Since July 2020, the community has seen the opening of 14 retail and service businesses, all in the downtown area. The city has also welcomed larger manufacturing and distribution businesses, such as a newly opened Pella Windows territory service center. “Logistically, Rochester is very unique in the access that we provide in our location,” says Michael Scala, Director of Economic Development. “Businesses are starting to take notice of that in this logistics economy. We find it’s beneficial to let folks know that you can get anywhere from here. That’s spurred a lot of our development on the larger side. The smaller businesses have been inspired by our increased retail presence. We are the retail engine for Strafford County. Being the fourth largest city in the state, we have a good base for folks to sell their goods. There’s a spirit of entrepreneurship, too. A lot of these businesses are local folks that have had an idea, or they’ve always wanted to do something on their own.”
Rochester is home to a diverse group of companies, including Safran, an aerospace company with a manufacturing facility in the city, and arms manufacturer SIG Sauer recently purchased an existing 210,000 square foot campus, which is being fitted and will be ready to begin production soon. “Another benefit of Rochester is our size,” says Scala. “We are close to 50 square miles and have six business parks. We are one of the few communities that still has developable land in their business parks, although the parcels are getting fewer and fewer.” Many different industries are represented, including Albany International, a global textiles and materials company with a variety of applications including aerospace; Laars, an HVAC manufacturing facility; and Lydall Inc., a specialty filtration products manufacturer.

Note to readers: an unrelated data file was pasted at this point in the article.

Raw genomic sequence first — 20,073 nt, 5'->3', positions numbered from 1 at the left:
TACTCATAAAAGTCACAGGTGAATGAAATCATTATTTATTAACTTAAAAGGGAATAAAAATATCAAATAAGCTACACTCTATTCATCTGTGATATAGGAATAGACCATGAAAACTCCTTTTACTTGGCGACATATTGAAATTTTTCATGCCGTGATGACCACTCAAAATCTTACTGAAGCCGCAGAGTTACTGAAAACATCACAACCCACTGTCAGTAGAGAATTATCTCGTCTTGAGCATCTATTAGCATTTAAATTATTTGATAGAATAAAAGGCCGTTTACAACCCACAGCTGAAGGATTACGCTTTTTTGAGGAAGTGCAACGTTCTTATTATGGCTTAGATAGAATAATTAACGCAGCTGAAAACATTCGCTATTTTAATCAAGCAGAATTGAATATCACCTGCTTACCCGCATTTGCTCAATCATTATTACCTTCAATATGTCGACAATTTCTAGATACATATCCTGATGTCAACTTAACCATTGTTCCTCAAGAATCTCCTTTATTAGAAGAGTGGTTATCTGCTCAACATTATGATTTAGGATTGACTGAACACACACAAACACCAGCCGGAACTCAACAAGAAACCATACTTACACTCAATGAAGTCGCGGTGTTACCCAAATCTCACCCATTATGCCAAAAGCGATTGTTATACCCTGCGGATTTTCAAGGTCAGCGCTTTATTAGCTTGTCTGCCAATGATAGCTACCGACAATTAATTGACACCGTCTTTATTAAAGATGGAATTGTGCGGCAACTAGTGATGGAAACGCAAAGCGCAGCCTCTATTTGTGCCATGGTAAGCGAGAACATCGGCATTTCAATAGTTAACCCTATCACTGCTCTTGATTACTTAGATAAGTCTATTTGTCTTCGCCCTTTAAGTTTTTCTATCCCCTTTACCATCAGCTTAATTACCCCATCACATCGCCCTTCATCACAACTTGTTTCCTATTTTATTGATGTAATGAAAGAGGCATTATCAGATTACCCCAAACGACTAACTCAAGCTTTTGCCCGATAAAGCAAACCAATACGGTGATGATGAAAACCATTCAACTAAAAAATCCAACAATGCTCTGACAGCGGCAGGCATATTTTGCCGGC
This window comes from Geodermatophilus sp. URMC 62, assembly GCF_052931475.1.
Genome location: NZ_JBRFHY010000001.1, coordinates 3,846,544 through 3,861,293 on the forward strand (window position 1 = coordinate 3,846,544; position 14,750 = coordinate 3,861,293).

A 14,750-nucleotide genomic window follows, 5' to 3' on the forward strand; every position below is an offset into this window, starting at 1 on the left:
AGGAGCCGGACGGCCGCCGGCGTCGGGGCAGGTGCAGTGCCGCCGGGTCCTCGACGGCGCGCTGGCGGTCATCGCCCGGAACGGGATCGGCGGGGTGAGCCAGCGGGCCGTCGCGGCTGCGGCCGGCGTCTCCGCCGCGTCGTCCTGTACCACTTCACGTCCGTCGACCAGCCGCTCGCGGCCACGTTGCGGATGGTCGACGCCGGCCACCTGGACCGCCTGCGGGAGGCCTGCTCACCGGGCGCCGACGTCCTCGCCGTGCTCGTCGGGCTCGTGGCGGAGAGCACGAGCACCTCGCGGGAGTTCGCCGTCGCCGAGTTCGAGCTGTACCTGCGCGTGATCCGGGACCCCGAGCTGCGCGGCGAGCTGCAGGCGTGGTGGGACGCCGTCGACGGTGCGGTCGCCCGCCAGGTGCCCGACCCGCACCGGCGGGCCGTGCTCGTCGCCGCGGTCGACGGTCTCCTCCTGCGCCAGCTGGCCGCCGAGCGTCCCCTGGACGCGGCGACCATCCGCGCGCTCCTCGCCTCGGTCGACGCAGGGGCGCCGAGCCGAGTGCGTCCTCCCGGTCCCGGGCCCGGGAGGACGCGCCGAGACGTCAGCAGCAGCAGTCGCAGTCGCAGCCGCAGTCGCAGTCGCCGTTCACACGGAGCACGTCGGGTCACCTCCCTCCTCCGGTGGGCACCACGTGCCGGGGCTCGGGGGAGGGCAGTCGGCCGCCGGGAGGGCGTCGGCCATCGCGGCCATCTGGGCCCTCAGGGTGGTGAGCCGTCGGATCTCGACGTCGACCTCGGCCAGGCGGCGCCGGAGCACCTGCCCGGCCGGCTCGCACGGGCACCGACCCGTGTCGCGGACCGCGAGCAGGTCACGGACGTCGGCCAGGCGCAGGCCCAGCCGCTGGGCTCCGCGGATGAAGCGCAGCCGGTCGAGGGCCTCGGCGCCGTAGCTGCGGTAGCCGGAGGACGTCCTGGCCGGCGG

The city depends on their relationship with Creteau Technical Center, through the local high school, along with Great Bay Community College, to ensure a skilled workforce for local industry. Scala reports, “They work with the local manufacturers to develop courses to provide either new hires that don’t have training or people that are transitioning. Everyone has a need for skilled workers and New Hampshire is no different. Our unemployment rate is just slightly above 2%, so, businesses find themselves poaching a lot. The Portsmouth Navy shipyard is just 30 minutes south of us, and they are a huge employer of the trades, so we’re competing with them also. We do have a lot of skilled folks in the city, but there are not any extra.” The city and state have funded $6 million in upgrades to the high school over the last few years to connect students to skilled trades, and continue to provide a skilled workforce.
Rochester has a population of approximately 35,000 and is poised for growth. City Manager Blaine Cox notes, “We are right on the Spaulding Turnpike, with five exits, so you can be from Portsmouth Route 95, into downtown Rochester in 20 minutes. Also, we do have some undeveloped land, unlike our sister cities to the south, who are saturated. Our prices are attractive compared to our sister cities. So, all those things make us very attractive right now.”
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